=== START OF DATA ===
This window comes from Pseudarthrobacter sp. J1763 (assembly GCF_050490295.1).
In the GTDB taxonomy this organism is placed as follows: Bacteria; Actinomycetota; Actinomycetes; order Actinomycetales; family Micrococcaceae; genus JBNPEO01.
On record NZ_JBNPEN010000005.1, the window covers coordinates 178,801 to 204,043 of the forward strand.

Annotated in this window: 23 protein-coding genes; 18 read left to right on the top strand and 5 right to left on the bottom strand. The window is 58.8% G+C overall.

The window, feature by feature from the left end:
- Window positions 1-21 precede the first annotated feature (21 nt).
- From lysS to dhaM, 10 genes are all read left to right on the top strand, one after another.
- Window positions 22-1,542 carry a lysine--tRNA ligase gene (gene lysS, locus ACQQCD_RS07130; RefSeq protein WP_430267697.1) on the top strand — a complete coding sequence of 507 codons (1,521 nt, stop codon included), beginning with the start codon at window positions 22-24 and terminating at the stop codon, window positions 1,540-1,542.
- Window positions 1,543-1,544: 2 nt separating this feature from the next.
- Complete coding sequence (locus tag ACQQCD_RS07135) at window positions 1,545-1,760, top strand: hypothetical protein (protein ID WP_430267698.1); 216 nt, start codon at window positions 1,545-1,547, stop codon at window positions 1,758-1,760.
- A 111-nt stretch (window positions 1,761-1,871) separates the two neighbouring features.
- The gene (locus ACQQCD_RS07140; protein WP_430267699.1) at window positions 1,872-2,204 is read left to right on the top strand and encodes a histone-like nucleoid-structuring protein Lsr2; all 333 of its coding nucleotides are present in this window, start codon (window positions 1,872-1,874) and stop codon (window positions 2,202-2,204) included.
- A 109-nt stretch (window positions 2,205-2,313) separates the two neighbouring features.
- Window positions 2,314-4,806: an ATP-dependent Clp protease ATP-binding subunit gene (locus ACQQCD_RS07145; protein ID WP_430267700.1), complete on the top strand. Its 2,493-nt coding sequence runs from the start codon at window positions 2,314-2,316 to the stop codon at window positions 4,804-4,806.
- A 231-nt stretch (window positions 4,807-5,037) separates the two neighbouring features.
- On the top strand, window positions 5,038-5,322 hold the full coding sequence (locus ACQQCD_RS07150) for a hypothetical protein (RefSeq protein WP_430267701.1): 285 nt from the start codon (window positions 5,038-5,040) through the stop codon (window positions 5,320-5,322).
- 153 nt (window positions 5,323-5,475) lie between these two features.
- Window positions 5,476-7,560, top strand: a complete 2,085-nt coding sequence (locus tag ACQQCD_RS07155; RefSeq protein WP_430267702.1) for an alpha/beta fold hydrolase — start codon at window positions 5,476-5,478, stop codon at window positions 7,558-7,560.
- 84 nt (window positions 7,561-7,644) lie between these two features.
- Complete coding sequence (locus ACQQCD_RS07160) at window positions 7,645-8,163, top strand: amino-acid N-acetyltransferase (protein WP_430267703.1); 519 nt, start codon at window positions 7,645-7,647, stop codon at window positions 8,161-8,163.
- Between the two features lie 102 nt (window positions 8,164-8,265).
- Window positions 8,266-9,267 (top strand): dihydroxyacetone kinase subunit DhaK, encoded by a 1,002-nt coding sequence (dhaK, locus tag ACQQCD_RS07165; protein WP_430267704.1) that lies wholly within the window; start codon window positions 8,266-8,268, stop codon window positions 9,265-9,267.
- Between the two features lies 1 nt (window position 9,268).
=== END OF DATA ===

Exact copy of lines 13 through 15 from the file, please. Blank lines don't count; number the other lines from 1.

- A 109-nt stretch (window positions 2,205-2,313) separates the two neighbouring features.
- Window positions 2,314-4,806: an ATP-dependent Clp protease ATP-binding subunit gene (locus ACQQCD_RS07145; protein ID WP_430267700.1), complete on the top strand. Its 2,493-nt coding sequence runs from the start codon at window positions 2,314-2,316 to the stop codon at window positions 4,804-4,806.
- A 231-nt stretch (window positions 4,807-5,037) separates the two neighbouring features.